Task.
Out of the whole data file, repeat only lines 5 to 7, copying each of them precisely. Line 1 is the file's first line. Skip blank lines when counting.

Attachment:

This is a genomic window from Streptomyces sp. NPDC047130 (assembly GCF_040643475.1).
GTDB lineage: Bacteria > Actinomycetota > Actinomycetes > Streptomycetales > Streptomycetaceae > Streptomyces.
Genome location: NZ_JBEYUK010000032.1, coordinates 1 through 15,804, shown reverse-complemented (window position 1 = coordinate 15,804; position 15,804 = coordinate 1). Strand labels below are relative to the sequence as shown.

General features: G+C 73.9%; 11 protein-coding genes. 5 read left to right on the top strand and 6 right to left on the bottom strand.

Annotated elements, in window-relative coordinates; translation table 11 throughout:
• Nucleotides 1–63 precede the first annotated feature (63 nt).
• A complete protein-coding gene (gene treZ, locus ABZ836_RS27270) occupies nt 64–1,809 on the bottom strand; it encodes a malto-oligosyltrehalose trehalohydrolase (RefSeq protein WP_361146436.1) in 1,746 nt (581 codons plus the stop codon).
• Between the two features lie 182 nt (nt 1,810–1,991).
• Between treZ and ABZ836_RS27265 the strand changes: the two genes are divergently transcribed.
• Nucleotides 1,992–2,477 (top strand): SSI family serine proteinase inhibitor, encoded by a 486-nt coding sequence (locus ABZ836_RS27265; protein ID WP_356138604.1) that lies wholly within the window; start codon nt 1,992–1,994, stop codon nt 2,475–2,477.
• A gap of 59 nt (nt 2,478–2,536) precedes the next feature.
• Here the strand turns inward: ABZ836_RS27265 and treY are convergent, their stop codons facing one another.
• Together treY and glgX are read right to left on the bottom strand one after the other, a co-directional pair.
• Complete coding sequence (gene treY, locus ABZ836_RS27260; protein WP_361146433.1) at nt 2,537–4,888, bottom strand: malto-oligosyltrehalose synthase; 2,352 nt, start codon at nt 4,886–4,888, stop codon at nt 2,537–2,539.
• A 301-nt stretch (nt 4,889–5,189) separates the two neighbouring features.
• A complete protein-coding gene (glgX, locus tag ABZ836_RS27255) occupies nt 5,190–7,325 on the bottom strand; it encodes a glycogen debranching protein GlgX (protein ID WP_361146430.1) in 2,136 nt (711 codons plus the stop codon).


Annotated elements, in window-relative coordinates; translation table 11 throughout:
• Nucleotides 1–63 precede the first annotated feature (63 nt).
• A complete protein-coding gene (gene treZ, locus ABZ836_RS27270) occupies nt 64–1,809 on the bottom strand; it encodes a malto-oligosyltrehalose trehalohydrolase (RefSeq protein WP_361146436.1) in 1,746 nt (581 codons plus the stop codon).